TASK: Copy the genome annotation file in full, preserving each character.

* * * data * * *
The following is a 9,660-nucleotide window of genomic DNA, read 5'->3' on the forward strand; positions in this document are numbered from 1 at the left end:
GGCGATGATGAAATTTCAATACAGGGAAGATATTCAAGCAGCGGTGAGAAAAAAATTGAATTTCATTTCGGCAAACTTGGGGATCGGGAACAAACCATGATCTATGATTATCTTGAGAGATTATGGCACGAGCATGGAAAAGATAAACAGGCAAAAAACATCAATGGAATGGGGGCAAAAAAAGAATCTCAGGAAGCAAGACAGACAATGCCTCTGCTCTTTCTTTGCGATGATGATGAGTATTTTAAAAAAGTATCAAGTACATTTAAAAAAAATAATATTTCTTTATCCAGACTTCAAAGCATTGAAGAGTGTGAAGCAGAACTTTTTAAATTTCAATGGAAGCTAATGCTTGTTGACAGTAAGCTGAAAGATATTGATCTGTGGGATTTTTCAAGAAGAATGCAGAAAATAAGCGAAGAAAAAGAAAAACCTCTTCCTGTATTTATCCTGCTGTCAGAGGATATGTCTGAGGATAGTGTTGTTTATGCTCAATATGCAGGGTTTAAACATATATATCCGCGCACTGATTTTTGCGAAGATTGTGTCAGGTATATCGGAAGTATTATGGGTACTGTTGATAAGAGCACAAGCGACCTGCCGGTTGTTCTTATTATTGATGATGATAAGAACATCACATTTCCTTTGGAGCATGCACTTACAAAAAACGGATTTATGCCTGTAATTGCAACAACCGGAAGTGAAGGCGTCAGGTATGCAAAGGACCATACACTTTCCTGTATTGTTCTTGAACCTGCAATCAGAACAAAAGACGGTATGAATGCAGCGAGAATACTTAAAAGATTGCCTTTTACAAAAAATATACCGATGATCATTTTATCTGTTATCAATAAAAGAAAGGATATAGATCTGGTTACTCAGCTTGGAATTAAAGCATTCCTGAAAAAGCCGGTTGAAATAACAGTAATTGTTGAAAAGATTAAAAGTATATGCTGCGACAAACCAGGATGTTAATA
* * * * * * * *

The following is a 9,660-nucleotide window of genomic DNA, read 5'->3' on the forward strand; positions in this document are numbered from 1 at the left end:
GGCGATGATGAAATTTCAATACAGGGAAGATATTCAAGCAGCGGTGAGAAAAAAATTGAATTTCATTTCGGCAAACTTGGGGATCGGGAACAAACCATGATCTATGATTATCTTGAGAGATTATGGCACGAGCATGGAAAAGATAAACAGGCAAAAAACATCAATGGAATGGGGGCAAAAAAAGAATCTCAGGAAGCAAGACAGACAATGCCTCTGCTCTTTCTTTGCGATGATGATGAGTATTTTAAAAAAGTATCAAGTACATTTAAAAAAAATAATATTTCTTTATCCAGACTTCAAAGCATTGAAGAGTGTGAAGCAGAACTTTTTAAATTTCAATGGAAGCTAATGCTTGTTGACAGTAAGCTGAAAGATATTGATCTGTGGGATTTTTCAAGAAGAATGCAGAAAATAAGCGAAGAAAAAGAAAAACCTCTTCCTGTATTTATCCTGCTGTCAGAGGATATGTCTGAGGATAGTGTTGTTTATGCTCAATATGCAGGGTTTAAACATATATATCCGCGCACTGATTTTTGCGAAGATTGTGTCAGGTATATCGGAAGTATTATGGGTACTGTTGATAAGAGCACAAGCGACCTGCCGGTTGTTCTTATTATTGATGATGATAAGAACATCACATTTCCTTTGGAGCATGCACTTACAAAAAACGGATTTATGCCTGTAATTGCAACAACCGGAAGTGAAGGCGTCAGGTATGCAAAGGACCATACACTTTCCTGTATTGTTCTTGAACCTGCAATCAGAACAAAAGACGGTATGAATGCAGCGAGAATACTTAAAAGATTGCCTTTTACAAAAAATATACCGATGATCATTTTATCTGTTATCAATAAAAGAAAGGATATAGATCTGGTTACTCAGCTTGGAATTAAAGCATTCCTGAAAAAGCCGGTTGAAATAACAGTAATTGTTGAAAAGATTAAAAGTATATGCTGCGACAAACCAGGATGTTAATA